On Friday, the new horror flick CHERNOBYL DIARIES will no doubt have folks all over the country screaming and holding their hands over their eyes. Those of us old enough to remember the actual Chernobyl disaster, in which a nuclear reactor northeast of Kiev, Ukraine exploded, might take some comfort in this: the world’s worst nuclear disaster is far enough in the past that we can make scary movies about it. The nuclear industry might even embrace the film, as it allows them to figuratively pat us all on the head and remind us that radiation doesn’t really turn people into zombies.
Halloween is just around the corner, and if you don’t have your costume ready yet let us inspire you with a line up of seriously scary movies. Seriously. I mean it. Like if you really wanted to dress up as some of the characters in these movies you could probably just pour of bucket of fake blood over your head and call it a night. Or, if you’re like me and prefer to leave the gore onscreen, there’s no better way to drown out the sound of your doorbell ringing and scare away the trick-or-treaters on the other side by tuning into Sundance Channel and turning the volume wayyyy up.
Don’t know what to watch first? Allow me to break it down quick and dirty:
POSSESSION OF DAVID O’REILLY: Scary-as-hell supernatural demons in a “shockumentary” that will haunt your dreams.
COFFIN ROCK: Go ahead, sleep with your stalker, psychopathic neighbor. What’s the worse that could happen?…
Take This Lollipop is an entertaining, interactive viral marketing site for a brilliantly “executed” upcoming horror film that also smartly addresses issues of privacy, or the lack thereof in our modern, digital era where pretty much every new website or app tries to gain access to our personal information stored in Facebook…
Pedro Almodovar’s The Skin I Live In—based on Thierry Jonquet’s novel, Tarantula–is officially described as being about a brilliant plastic surgeon who’s “haunted by past tragedies” involving his daughter and “creates a kind of synthetic skin that withstands any kind of damage” to deal with that old horror.
Well, you certainly can’t say that’s been done!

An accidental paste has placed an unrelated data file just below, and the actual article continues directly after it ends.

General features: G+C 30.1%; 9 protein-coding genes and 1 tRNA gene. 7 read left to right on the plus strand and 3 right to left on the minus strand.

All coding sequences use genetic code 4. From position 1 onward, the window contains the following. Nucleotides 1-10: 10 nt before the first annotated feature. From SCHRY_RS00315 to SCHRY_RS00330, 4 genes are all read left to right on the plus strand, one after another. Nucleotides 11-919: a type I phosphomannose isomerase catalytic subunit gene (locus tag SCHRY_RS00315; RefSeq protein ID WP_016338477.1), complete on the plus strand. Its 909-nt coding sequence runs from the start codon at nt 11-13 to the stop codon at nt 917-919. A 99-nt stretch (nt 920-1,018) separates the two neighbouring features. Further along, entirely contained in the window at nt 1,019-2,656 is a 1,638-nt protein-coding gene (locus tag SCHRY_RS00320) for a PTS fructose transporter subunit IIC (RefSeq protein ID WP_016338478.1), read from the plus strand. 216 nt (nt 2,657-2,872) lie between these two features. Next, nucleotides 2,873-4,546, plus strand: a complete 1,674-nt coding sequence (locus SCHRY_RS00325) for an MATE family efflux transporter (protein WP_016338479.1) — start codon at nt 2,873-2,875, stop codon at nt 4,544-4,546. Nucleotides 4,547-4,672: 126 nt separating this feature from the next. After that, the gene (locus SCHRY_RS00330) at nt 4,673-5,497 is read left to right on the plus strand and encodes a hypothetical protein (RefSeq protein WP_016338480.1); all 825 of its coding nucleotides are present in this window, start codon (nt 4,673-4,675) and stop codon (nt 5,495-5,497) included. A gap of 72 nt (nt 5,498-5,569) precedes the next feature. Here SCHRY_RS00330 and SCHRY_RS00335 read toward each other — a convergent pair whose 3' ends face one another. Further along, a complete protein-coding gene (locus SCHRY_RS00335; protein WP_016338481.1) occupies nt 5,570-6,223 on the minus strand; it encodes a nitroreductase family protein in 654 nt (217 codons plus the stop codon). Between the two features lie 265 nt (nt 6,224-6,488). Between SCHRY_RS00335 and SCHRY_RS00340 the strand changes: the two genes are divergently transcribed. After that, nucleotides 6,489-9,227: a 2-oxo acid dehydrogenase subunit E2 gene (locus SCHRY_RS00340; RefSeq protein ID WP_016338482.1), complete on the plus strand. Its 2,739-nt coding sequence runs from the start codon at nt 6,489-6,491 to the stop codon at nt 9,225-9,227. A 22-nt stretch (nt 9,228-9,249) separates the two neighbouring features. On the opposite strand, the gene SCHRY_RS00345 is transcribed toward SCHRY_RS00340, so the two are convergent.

But hold on to your foreheads…
Cannes is approaching in late May, and as bloggers and journalists speculate about what will splash along the French Riviera, I recalled the festival’s hit of 2006 — Bong Joon-ho’s THE HOST. Part satire, part sit-com, part horror and mostly monster, THE HOST is hailed as Korea’s ‘biggest film ever’ and was certainly a critical darling. If you haven’t seen it – do – if nothing else, as a balm to ready yourself for the barrage of mostly bad summer blockbusters that are gearing up to piss you off.
Alfred Hitchcock’s 1960 chiller-thriller PSYCHO still makes me crazy, in a good way. No, it’s not a perfect movie. The handling of the mystery solving isn’t nearly as passionate as the murder itself, and I always hated the way Norman and his mother talk in overlapping dialogue so you’re made to think he really must be hanging with a live woman.
But even BATTLESHIP POTEMKIN has a few low points—or so I hear. Gimmickry aside, PSYCHO jolted America into the ‘60s and we haven’t really been the same since. On the 50th anniversary of its release year, we can look back and see how profoundly the movie—dismissed by some lunatics as exploitive trash at the time—is a landmark in delicious arthouse perversion, a daring auteur curio which still manages to disturb and entertain.
Sundance Channel recently sat down for an interview with Karin Diann Williams & Stuart Hynson Culpepper, creators of THE CAPTIVE. Watch THE CAPTIVE now at Sundance Channel Digital Shorts.
What was the inspiration for The Captive?
Karin: Believe it or not, we started with just the idea that we wanted to make a web series. We had an inkling that the microseries was about to find its audience and really explode as a popular form.
Stuart: We saw all the activity blossoming on YouTube and sites like it and knew a huge audience was there and they were wanting something beyond the user-generated content, something thoughtful and well produced. So we took the plunge. Part of the idea for the themes and action in The Captive came from studying the kind of person we thought were going to engage: someone fairly tech literate and independent in their thinking.
More interested in creating mood with imagery both creepy and beautiful than in following a logical narrative, Dario Argento’s Italian horror films have become masterpieces of gore. Plot lines tend to revolve around young artists and students who find themselves in situations way over their heads, like attending a cursed ballet school (SUSPIRIA, 1977) or…
Photographer Joshua Hoffine latest series is his vivid interpretation of childhood fears. Such “classics” include the monster under the bed, the monster in the basement, and the not-so happy scary clown in the vein of Pennywise that I’m sure resulted in many night terrors everywhere. With a pinch of Gottfried Helnwein’s morbidity, there is an aspect of Hoffine’s work that dances a fine line between cartoony camp, psychological anxiety, and childhood nostalgia.
If you search YouTube for videos of Don DeLillo, you won’t find much. The author of White Noise and Underworld is not a public man, and he rarely does tours or events. But an enterprising fan known as the Donologist has been uploading DeLillo radio interviews to YouTube. The presentation of these interview clips leaves…